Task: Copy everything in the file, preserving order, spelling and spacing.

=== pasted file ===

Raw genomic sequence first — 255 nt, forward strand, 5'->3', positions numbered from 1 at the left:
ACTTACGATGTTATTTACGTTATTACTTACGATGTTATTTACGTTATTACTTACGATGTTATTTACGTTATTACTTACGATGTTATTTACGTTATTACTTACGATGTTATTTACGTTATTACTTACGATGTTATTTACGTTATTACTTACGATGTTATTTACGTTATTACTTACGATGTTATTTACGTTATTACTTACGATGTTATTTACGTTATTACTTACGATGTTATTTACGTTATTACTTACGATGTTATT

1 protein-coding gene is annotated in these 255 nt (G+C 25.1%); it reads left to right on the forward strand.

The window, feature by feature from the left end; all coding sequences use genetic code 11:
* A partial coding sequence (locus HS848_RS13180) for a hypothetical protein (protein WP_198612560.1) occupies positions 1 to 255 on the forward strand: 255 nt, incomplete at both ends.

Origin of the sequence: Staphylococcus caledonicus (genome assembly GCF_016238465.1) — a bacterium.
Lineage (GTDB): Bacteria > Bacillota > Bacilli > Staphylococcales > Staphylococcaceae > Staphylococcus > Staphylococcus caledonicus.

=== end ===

Raw genomic sequence first — 255 nt, forward strand, 5'->3', positions numbered from 1 at the left:
ACTTACGATGTTATTTACGTTATTACTTACGATGTTATTTACGTTATTACTTACGATGTTATTTACGTTATTACTTACGATGTTATTTACGTTATTACTTACGATGTTATTTACGTTATTACTTACGATGTTATTTACGTTATTACTTACGATGTTATTTACGTTATTACTTACGATGTTATTTACGTTATTACTTACGATGTTATTTACGTTATTACTTACGATGTTATTTACGTTATTACTTACGATGTTATT

1 protein-coding gene is annotated in these 255 nt (G+C 25.1%); it reads left to right on the forward strand.

The window, feature by feature from the left end; all coding sequences use genetic code 11:
* A partial coding sequence (locus HS848_RS13180) for a hypothetical protein (protein WP_198612560.1) occupies positions 1 to 255 on the forward strand: 255 nt, incomplete at both ends.

Origin of the sequence: Staphylococcus caledonicus (genome assembly GCF_016238465.1) — a bacterium.
Lineage (GTDB): Bacteria > Bacillota > Bacilli > Staphylococcales > Staphylococcaceae > Staphylococcus > Staphylococcus caledonicus.